What makes that one the best sounding of the 3 and what mouthpiece do you use with it ?
 

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if we are talking altos, I own a Committee III and a Handcraft standard. Both are wonderful (I only play Martins) but the Committee III has a harder sound that I like, and more resistance; which works well for me as I tend to play mouthpieces with softer reeds and smaller openings. Truth is, if I could afford it, I'd get 2 more Committee III's.
 

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Yes, it's SN 229xx.
For the three way play off, I used a Link STM 6*. Funny that the 80yr old big band player that I got it from was using a Dukoff D6 when he retired, I felt a Link style was more fair for comparison. Between the HSS and the C3, I added in a couple of metal mouthpieces - a Guy Hawkins 9 and a BARI .110 (high baffle) both of which were made for Jay Corre by Wolfie.
As to tone of the 22k, it's just a little thicker and fatter than the others. You'll probably get that same experience with the 89k. They were made so heavily and maybe that makes a difference. We often hear players raving about the tone of various saxes of various makers from the early 20s. They have great personalities.
 

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if we are talking altos, I own a Committee III and a Handcraft standard. Both are wonderful (I only play Martins) but the Committee III has a harder sound that I like, and more resistance; which works well for me as I tend to play mouthpieces with softer reeds and smaller openings. Truth is, if I could afford it, I'd get 2 more Committee III's.
Sounds like I have to check out some Martin altos in the future !

I've owned and loved a Martin soprano but it's been awhile-- probably 14 years ago-- I had to sell it on short notice.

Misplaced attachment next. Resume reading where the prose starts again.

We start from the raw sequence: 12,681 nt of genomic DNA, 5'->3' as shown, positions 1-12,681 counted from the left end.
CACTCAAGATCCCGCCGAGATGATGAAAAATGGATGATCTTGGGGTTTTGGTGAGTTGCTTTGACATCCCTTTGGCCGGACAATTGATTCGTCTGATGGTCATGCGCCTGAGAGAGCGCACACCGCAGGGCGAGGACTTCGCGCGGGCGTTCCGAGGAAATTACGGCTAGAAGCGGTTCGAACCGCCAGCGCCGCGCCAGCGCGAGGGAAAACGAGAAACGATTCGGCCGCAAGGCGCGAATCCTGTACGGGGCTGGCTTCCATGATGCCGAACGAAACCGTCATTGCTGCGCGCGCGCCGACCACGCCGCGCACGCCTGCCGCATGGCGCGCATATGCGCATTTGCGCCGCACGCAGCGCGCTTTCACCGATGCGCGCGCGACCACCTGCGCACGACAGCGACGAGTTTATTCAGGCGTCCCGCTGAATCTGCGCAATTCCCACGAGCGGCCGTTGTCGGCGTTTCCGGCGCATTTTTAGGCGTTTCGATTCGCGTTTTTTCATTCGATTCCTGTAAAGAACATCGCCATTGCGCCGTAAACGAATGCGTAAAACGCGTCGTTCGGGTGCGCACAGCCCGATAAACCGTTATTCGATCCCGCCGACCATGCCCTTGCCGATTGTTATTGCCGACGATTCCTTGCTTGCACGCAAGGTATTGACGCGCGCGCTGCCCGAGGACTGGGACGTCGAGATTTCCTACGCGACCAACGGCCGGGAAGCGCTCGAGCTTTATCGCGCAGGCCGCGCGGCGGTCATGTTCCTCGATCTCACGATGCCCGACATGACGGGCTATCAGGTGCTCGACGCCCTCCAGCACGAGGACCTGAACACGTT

Yes, it's SN 229xx.
For the three way play off, I used a Link STM 6*. Funny that the 80yr old big band player that I got it from was using a Dukoff D6 when he retired, I felt a Link style was more fair for comparison. Between the HSS and the C3, I added in a couple of metal mouthpieces - a Guy Hawkins 9 and a BARI .110 (high baffle) both of which were made for Jay Corre by Wolfie.
As to tone of the 22k, it's just a little thicker and fatter than the others. You'll probably get that same experience with the 89k. They were made so heavily and maybe that makes a difference. We often hear players raving about the tone of various saxes of various makers from the early 20s. They have great personalities.
Can't argue with that at all . I've played a couple of Comm II tenors in the past and one other III tenor also, and to my memory
those were some great sounding tenors I just wasn't in the market at the time. So I'm looong overdue to get back into one of
these.

I'm pretty sure Sonny Rollins was playing a HC tenor on the WORKTIME album he made when he got back to NYC in Dec. 1955.
He went to a MK VI the next year but the tone on that album was very thick and fat, so that's where the curiousity lies for
this particular model Martin .
 

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Discussion Starter #7
So, I would never try to talk someone out of buying a Comm 3. If I had to take one horn to that desert island, it might be the one. You get that killer sound you are familiar with and better ergos. But, if it's just about sound and you want something different, there are other places to look. If you want a second horn and want something that sounds close, that's reason enough right there to have one.

HTH, Cheers.
Unfortunately, this wouldn't be a second tenor. If it was, it'd be a no-brainer and I'd just grab a Comm III. But I'd have to sell one - therein lies the dilemma. What I'm getting from these posts is the sound between a HCS and a Comm III is roughly equivalent but there's still something a little magical about the Comm III's....

Ugh.